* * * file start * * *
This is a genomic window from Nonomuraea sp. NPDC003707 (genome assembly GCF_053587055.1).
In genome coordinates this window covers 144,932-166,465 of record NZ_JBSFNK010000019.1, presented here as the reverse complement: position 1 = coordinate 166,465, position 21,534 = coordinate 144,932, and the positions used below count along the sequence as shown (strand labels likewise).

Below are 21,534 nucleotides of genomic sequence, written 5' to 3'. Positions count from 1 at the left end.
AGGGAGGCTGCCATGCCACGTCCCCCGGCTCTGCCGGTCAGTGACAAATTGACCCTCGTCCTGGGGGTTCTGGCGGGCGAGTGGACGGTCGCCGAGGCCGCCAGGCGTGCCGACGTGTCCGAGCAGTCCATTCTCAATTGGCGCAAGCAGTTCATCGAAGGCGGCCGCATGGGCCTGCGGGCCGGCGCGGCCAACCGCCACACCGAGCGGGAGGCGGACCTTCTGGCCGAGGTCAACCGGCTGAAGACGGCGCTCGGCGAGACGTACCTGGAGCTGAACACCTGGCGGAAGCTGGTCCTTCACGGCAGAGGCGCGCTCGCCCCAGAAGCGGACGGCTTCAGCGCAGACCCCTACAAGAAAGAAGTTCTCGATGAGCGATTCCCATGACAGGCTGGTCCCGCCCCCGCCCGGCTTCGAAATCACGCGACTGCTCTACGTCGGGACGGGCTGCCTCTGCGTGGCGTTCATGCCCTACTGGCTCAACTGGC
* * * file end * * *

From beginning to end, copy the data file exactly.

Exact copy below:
This is a genomic window from Nonomuraea sp. NPDC003707 (genome assembly GCF_053587055.1).
In genome coordinates this window covers 144,932-166,465 of record NZ_JBSFNK010000019.1, presented here as the reverse complement: position 1 = coordinate 166,465, position 21,534 = coordinate 144,932, and the positions used below count along the sequence as shown (strand labels likewise).

Below are 21,534 nucleotides of genomic sequence, written 5' to 3'. Positions count from 1 at the left end.
AGGGAGGCTGCCATGCCACGTCCCCCGGCTCTGCCGGTCAGTGACAAATTGACCCTCGTCCTGGGGGTTCTGGCGGGCGAGTGGACGGTCGCCGAGGCCGCCAGGCGTGCCGACGTGTCCGAGCAGTCCATTCTCAATTGGCGCAAGCAGTTCATCGAAGGCGGCCGCATGGGCCTGCGGGCCGGCGCGGCCAACCGCCACACCGAGCGGGAGGCGGACCTTCTGGCCGAGGTCAACCGGCTGAAGACGGCGCTCGGCGAGACGTACCTGGAGCTGAACACCTGGCGGAAGCTGGTCCTTCACGGCAGAGGCGCGCTCGCCCCAGAAGCGGACGGCTTCAGCGCAGACCCCTACAAGAAAGAAGTTCTCGATGAGCGATTCCCATGACAGGCTGGTCCCGCCCCCGCCCGGCTTCGAAATCACGCGACTGCTCTACGTCGGGACGGGCTGCCTCTGCGTGGCGTTCATGCCCTACTGGCTCAACTGGC